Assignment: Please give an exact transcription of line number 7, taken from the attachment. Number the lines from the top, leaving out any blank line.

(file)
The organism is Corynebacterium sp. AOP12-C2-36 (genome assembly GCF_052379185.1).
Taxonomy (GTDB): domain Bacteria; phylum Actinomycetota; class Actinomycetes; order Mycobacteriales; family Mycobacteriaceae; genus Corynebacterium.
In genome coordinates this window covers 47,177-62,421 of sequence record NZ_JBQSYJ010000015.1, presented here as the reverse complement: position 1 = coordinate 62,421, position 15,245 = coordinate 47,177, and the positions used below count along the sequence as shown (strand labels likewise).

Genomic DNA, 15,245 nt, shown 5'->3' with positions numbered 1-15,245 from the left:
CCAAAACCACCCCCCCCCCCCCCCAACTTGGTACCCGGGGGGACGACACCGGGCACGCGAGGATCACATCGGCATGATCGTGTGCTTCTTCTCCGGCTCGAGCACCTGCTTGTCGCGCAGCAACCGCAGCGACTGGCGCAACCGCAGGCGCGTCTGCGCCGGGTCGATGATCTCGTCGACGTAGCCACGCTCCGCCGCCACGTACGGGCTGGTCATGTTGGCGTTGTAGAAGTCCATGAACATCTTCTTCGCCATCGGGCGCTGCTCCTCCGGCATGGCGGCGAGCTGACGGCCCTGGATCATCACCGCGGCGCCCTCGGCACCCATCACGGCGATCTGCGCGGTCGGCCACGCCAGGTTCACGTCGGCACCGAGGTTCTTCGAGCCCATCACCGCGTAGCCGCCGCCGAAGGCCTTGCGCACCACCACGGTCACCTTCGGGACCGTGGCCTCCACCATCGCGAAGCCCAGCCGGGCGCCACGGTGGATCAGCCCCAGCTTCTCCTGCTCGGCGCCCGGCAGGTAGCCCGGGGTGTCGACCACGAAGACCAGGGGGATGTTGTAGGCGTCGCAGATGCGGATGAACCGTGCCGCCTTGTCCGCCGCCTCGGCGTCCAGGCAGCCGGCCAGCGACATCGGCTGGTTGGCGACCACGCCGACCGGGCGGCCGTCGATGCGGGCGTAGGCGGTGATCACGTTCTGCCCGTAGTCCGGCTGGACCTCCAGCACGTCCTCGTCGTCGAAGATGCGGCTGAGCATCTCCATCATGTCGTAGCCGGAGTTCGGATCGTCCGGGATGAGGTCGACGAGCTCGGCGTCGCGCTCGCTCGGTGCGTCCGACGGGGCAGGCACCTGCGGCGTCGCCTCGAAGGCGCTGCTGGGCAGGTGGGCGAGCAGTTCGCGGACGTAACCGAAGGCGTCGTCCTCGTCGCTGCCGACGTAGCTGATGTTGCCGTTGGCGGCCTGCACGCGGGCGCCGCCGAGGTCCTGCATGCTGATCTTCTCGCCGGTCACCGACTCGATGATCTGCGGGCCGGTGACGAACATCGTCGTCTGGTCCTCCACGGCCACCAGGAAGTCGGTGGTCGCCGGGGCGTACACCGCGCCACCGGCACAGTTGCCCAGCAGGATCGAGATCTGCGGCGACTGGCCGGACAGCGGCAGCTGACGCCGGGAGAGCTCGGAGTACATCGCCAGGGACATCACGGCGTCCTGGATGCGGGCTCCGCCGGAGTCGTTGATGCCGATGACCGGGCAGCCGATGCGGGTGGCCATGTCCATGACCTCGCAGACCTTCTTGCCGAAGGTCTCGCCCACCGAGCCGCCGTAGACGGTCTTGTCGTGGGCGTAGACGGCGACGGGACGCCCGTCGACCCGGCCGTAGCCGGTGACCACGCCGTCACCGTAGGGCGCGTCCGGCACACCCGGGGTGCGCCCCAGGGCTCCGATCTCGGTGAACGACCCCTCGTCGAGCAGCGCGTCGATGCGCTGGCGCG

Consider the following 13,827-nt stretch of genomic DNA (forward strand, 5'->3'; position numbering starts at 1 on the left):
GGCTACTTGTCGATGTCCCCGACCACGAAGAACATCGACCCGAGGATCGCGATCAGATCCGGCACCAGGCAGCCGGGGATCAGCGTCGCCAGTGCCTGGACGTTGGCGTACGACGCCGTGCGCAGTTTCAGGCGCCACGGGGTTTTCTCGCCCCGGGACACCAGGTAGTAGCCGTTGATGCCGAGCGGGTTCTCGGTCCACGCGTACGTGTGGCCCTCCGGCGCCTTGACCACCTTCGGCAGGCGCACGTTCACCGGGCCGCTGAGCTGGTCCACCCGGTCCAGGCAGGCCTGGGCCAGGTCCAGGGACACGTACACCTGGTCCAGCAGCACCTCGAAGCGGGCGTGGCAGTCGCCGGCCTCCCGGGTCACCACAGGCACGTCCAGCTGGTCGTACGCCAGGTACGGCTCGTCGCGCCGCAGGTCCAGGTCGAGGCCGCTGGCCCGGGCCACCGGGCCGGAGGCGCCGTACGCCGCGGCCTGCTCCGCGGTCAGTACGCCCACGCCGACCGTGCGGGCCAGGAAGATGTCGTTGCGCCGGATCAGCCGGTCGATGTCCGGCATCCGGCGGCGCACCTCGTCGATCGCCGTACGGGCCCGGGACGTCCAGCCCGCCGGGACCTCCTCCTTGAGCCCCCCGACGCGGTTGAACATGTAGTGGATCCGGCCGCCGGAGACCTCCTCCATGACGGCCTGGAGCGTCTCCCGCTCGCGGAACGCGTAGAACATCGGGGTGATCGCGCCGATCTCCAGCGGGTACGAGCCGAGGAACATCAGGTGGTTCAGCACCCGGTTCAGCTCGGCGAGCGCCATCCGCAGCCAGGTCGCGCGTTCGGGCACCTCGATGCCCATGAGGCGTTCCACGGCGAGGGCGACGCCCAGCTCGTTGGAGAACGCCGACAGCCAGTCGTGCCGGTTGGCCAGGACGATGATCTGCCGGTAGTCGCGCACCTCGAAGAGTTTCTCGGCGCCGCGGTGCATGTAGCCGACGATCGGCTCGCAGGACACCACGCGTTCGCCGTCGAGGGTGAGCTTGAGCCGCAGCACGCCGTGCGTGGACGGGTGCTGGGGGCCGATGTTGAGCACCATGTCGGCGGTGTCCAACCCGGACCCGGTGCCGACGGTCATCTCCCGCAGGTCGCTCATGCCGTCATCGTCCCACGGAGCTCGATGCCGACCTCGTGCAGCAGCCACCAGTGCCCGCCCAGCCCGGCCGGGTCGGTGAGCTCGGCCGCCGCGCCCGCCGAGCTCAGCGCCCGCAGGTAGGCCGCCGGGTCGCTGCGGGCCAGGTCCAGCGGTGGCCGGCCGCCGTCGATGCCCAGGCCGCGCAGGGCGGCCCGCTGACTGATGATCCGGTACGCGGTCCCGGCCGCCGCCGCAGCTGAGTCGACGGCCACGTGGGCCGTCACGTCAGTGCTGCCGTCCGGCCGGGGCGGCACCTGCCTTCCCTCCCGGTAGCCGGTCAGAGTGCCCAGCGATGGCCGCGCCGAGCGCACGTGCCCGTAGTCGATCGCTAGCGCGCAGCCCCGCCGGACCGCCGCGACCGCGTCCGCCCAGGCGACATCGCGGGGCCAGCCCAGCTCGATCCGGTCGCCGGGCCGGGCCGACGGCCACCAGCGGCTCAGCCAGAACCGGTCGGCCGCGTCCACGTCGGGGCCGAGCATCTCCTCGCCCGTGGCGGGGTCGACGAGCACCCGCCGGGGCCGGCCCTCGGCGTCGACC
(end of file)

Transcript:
GGCTACTTGTCGATGTCCCCGACCACGAAGAACATCGACCCGAGGATCGCGATCAGATCCGGCACCAGGCAGCCGGGGATCAGCGTCGCCAGTGCCTGGACGTTGGCGTACGACGCCGTGCGCAGTTTCAGGCGCCACGGGGTTTTCTCGCCCCGGGACACCAGGTAGTAGCCGTTGATGCCGAGCGGGTTCTCGGTCCACGCGTACGTGTGGCCCTCCGGCGCCTTGACCACCTTCGGCAGGCGCACGTTCACCGGGCCGCTGAGCTGGTCCACCCGGTCCAGGCAGGCCTGGGCCAGGTCCAGGGACACGTACACCTGGTCCAGCAGCACCTCGAAGCGGGCGTGGCAGTCGCCGGCCTCCCGGGTCACCACAGGCACGTCCAGCTGGTCGTACGCCAGGTACGGCTCGTCGCGCCGCAGGTCCAGGTCGAGGCCGCTGGCCCGGGCCACCGGGCCGGAGGCGCCGTACGCCGCGGCCTGCTCCGCGGTCAGTACGCCCACGCCGACCGTGCGGGCCAGGAAGATGTCGTTGCGCCGGATCAGCCGGTCGATGTCCGGCATCCGGCGGCGCACCTCGTCGATCGCCGTACGGGCCCGGGACGTCCAGCCCGCCGGGACCTCCTCCTTGAGCCCCCCGACGCGGTTGAACATGTAGTGGATCCGGCCGCCGGAGACCTCCTCCATGACGGCCTGGAGCGTCTCCCGCTCGCGGAACGCGTAGAACATCGGGGTGATCGCGCCGATCTCCAGCGGGTACGAGCCGAGGAACATCAGGTGGTTCAGCACCCGGTTCAGCTCGGCGAGCGCCATCCGCAGCCAGGTCGCGCGTTCGGGCACCTCGATGCCCATGAGGCGTTCCACGGCGAGGGCGACGCCCAGCTCGTTGGAGAACGCCGACAGCCAGTCGTGCCGGTTGGCCAGGACGATGATCTGCCGGTAGTCGCGCACCTCGAAGAGTTTCTCGGCGCCGCGGTGCATGTAGCCGACGATCGGCTCGCAGGACACCACGCGTTCGCCGTCGAGGGTGAGCTTGAGCCGCAGCACGCCGTGCGTGGACGGGTGCTGGGGGCCGATGTTGAGCACCATGTCGGCGGTGTCCAACCCGGACCCGGTGCCGACGGTCATCTCCCGCAGGTCGCTCATGCCGTCATCGTCCCACGGAGCTCGATGCCGACCTCGTGCAGCAGCCACCAGTGCCCGCCCAGCCCGGCCGGGTCGGTGAGCTCGGCCGCCGCGCCCGCCGAGCTCAGCGCCCGCAGGTAGGCCGCCGGGTCGCTGCGGGCCAGGTCCAGCGGTGGCCGGCCGCCGTCGATGCCCAGGCCGCGCAGGGCGGCCCGCTGACTGATGATCCGGTACGCGGTCCCGGCCGCCGCCGCAGCTGAGTCGACGGCCACGTGGGCCGTCACGTCAGTGCTGCCGTCCGGCCGGGGCGGCACCTGCCTTCCCTCCCGGTAGCCGGTCAGAGTGCCCAGCGATGGCCGCGCCGAGCGCACGTGCCCGTAGTCGATCGCTAGCGCGCAGCCCCGCCGGACCGCCGCGACCGCGTCCGCCCAGGCGACATCGCGGGGCCAGCCCAGCTCGATCCGGTCGCCGGGCCGGGCCGACGGCCACCAGCGGCTCAGCCAGAACCGGTCGGCCGCGTCCACGTCGGGGCCGAGCATCTCCTCGCCCGTGGCGGGGTCGACGAGCACCCGCCGGGGCCGGCCCTCGGCGTCGACC